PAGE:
LAS VEGAS, Nev. (FOX5) – Saturday marks the three-year anniversary of the events of January 6, 2021 in Washington D.C.
FOX5′s John Huck sat down with Nevada senator Catherine Cortez Masto, who was preparing to debate a senate colleague over election results in Nevada and Arizona on that day. She spoke about how the events unfolded from her perspective, and where we are three years later.
“It’s vivid to me today, as it was back then,” she said. “It was something that was so unexpected, and it was a shock that this would even happen in our country.”
She was making her way to debate in the Senate chambers when she was confronted with the reality of what was unfolding outside the Capitol. She described walking past a Capitol police officer flushing his eye out in a restroom sink. She learned that he had been pepper sprayed and that protesters were nearby.
“We’re keeping them at bay,” the officer told the Senator. “Don’t worry, we’re going to take care of you.”
Cortez Masto said she knew that President Trump was holding a rally on the nearby Ellipse and it became clear that protesters were moving from there to the Capitol.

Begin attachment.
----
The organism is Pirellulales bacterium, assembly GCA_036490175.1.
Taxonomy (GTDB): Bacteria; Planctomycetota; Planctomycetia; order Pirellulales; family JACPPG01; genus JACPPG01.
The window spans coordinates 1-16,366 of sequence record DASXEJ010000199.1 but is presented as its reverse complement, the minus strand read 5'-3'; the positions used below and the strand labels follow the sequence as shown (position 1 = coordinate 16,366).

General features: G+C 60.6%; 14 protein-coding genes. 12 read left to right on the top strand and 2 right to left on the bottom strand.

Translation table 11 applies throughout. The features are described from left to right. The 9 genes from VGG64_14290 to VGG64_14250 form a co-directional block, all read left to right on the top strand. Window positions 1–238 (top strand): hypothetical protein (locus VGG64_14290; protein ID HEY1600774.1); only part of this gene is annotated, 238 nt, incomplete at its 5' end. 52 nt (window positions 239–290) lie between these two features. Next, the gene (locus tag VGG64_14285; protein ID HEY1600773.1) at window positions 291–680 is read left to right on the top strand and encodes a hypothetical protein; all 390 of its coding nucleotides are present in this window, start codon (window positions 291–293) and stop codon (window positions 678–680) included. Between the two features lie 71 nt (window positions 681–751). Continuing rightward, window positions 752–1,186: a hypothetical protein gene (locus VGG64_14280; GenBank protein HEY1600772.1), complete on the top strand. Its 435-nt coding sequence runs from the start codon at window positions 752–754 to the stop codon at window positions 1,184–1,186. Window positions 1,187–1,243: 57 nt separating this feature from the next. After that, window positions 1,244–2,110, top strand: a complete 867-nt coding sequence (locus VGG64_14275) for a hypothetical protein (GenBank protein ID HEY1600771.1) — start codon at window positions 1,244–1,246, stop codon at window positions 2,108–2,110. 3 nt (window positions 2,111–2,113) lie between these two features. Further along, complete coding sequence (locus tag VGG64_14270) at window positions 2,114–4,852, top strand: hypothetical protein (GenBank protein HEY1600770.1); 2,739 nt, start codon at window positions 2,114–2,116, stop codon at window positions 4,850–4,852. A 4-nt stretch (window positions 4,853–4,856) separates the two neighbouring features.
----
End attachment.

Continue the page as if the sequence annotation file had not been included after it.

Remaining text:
She explained that the legislators in the chamber were later transferred to a secure location where video monitors revealed what was happening in real time.
“We knew it was bad,” she said. “And for all of us. I don’t care whether you’re Republican, Independent, Democrat. Everybody in that room, except for those who were still challenging the election.”
She stated that the Senators agreed to stay and finish their job, regardless of how long it took.
“We’re going to finish this, because we were just that adamant that showing the strength of our democracy and the peaceful transfer of power was important at that moment, not just for those people living in the United States, but for those around the world,” the Senator said.
Three years later, Senator Cortez Masto is disappointed that the country seems to remain “just as divided.” However, she said that not everyone sees the efforts behind closed doors to remedy that.
“A lot of the legislation that we pass that you don’t hear about is bipartisan,” she noted. “There’s a lot of support and trying to work together in a bipartisan way to get things done.”
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